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GMOs & Biotechnology

Biotechnology helps plants

Biotechnology helps plants overcome stresses to better reach their genetic potential.

Before genetic modification, the alkaloid levels in that tomato on your BLT could have killed you. And instead of corn on the cob, you’d be eating a handful of birdseed.

Genetic management and selective breeding have been used for centuries. Today, we’re just doing it better.

As farmers and ranchers work to meet the daunting challenge of feeding an exploding global population, they continue to grow more with less – less water, less land, less fertilizer and pesticides and less impact on the environment.

Currently, genetically modified (GM) crops – also referred to as “biotechnology” or “genetically modified organisms” (GMOs) – are an important part of a farmer’s portfolio. But they are not an end-all solution, just another tool in an increasingly robust toolbox.

Genetic modification simply refers to human intervention to create a different genetic combination to create a desired outcome. Biotechnology allows researchers to create gene combinations that result in diversity and enhanced performance.  The focus in agriculture is to help plants, including corn plants, overcome stresses and challenges that keep them from achieving their full genetic potential.

For example, there are plants resistant to insects and others that tolerate specific kinds of herbicide. Eliminating damage from pests keeps corn plants healthier and stronger and better able to withstand stresses like dry soil because roots are healthier and can absorb more available moisture.

Reducing pressure from weeds means nutrients and water are more available to the corn, and farmers have to till less (or not at all), which helps keep soil and nutrients in place, which is a plus for sustainability. Newer corn hybrids are drought tolerant, helping plants produce more corn during dry years.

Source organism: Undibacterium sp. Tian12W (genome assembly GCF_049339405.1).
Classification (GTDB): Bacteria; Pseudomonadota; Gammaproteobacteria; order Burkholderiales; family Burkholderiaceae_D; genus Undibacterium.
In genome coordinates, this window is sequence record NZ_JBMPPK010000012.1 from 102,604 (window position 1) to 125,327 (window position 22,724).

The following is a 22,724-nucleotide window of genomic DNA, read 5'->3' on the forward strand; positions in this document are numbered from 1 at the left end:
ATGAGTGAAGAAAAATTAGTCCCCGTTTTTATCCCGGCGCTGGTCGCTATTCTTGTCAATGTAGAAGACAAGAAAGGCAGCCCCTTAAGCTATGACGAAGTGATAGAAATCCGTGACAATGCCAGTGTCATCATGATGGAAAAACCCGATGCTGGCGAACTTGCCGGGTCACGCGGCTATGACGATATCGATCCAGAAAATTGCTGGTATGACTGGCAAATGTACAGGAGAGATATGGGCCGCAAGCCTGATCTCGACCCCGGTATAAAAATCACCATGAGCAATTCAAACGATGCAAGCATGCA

Crops that are genetically modified go through significant approval processes, including reviews by the USDA, FDA and EPA – and to date there is not a single documented case of a food allergy or human health situation due to crop biotechnology.

Get GMO FAQs answered here.

Genetics have long been part of agriculture, since the first plants were crossed or selected for their performance or taste. And, yes, even the original corn was much like birdseed – and the alkaloid levels in the original tomato would be fatal to humans. Thanks to humans using genetic selection and breeding, these crops and hundreds more are grown and used by people every day.

Farmer Adoption

Click to read this infographic.

GM crops were first introduced in the mid-1990s, and since then the availability of different kinds of biotech crops has grown, along with with the adoption of those crops by farmers.

In fact, biotech crops are the fastest adopted crops in recent times – and for good reason. They help farmers be more productive and utilize more sustainable production practices, such as no-till.

For biotech corn, the adoption rate grew from  25% of all corn acres in 2000 to 52% in 2005 to 90% in 2013, according to USDA data. That means 90% of the 95.3 million acres planted to corn in 2013 were planted with biotech seeds. (USDA said 93% of soybean acres and 90% of cotton acres were also biotech in 2013.)

Globally in 2013, some 18 million farmers in 27 countries planted some type of biotech-based crop on more than 430 million acres, with the U.S. accounting for only about 40% of those acres (source). Crops grown include corn, soybeans, cotton, alfalfa, rice, canola, sugarcane, sugar beet, papaya, poplar, tomato, sweet pepper and squash.

The top five countries planting biotech crops include the United States, Brazil, Argentina, India and Canada. Of the 27 countries planting biotech crops in 2013, 19 were in developing countries and 8 were in developed countries.

Have more questions about GMOs? Check out our GMO FAQs.

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Mission

Nebraska Corn Board works to promote the value of corn by creating opportunities.

Contact

Nebraska Corn Board
301 Centennial Mall South, 4th Floor
P.O. Box 95107
Lincoln, NE 68509-5107
Tel 402-471-2676
Fax 402-471-3345
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